A lump in the breast is quite common in nursing mothers but it should not be ignored in any case. After a few days of giving birth to your little baby, your breasts may feel hard as they are engorged with breastmilk. You may also feel lumps in your breasts, but these are mostly plugged milk ducts, which will go in a few days. However, if a lump does not go away in a week or two, you will need to see a doctor. There are many possible reasons for getting a lump in the breast and of course, it will worry you, but if it is diagnosed at the right time, your life will be saved.
As mentioned above, a lump in the breast is quite normal when you are nursing. It may be caused due to different reasons which can be treated or require no treatment at all. However, if you have a lump in your breast and it does not pain then it could be a sign of cancer. Therefore, if your symptoms are that of mastitis and they persist for more than 3 days, consulting a doctor to root it out is ideal.
Listed below are some of the types of breast lumps.
If the milk gets blocked in one area of the breast, then you may have plugged milk ducts. It may be caused due to milk stasis (milk stays in the ducts) or because of improper latching due to incorrect feeding position. Wearing a tight bra or tight clothes can also cause plugged ducts.
At some point, most mothers may feel painful lumps in the breasts. This may be because of breast engorgement. It may lead to hard and swollen breasts and the engorged breasts may develop lumps. These lumps ease out once the milk is drained out manually or by a pump. This occurs when the baby is unable to suckle properly and as a result, the milk does not come.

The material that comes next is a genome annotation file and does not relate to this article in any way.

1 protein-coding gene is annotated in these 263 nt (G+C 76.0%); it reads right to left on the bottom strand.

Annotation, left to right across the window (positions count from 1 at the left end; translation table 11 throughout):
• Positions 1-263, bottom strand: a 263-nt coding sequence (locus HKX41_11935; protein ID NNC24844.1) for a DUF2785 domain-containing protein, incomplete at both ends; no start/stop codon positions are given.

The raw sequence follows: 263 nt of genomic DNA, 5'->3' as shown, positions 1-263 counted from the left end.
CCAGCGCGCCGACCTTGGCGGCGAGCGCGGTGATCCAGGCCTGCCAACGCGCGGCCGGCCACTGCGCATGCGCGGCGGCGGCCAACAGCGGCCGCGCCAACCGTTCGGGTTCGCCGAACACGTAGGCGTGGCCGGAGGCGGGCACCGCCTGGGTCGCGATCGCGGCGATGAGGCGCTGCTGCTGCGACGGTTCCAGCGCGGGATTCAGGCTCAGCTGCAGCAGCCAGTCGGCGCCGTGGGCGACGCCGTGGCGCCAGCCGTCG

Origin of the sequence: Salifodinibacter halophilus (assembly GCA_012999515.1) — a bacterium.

Mastitis is basically a lump or swelling in the breast accompanied by pain, redness, and tenderness. It is caused when a plugged duct goes untreated and the milk builds up behind the ducts and causes inflammation due to infection. It is usually accompanied by a fever.
An abscess is formed due to pus in the breast. It usually occurs due to untreated or badly treated mastitis. It is necessary to drain out an abscess either by a needle or catheter aspiration along with antibiotics or it can lead to extreme pain and fever.
It is a cyst located near the mammary gland which retains milk or milk substance due to obstruction in the milk ducts. Usually, it does not cause any infection and goes away on its own once the mother stops nursing.
It is a benign breast tumour and is more common in females between the ages of 15 and 30. It is a tumour of the gland and fibrous tissues. Unlike some breast lumps which come and go according to the monthly cycle, fibroadenoma does not disappear after the cycle. It rarely occurs in women in their postmenopausal stage.
Lipomas are fatty lumps that grow slowly in breasts or any other region. They do not grow more than 2 cms in diameter. They are round or oval in shape, rubbery to feel, and may move easily with a slight pressure. Such lumps can be more than one in number at one place.
Intraductal papillomas are non-cancerous growth in the milk ducts of the breast. A solitary intraductal papilloma is a single tumour that grows in the large milk duct near the nipple. Some women have more than one and some may even experience bloody discharge from the growths.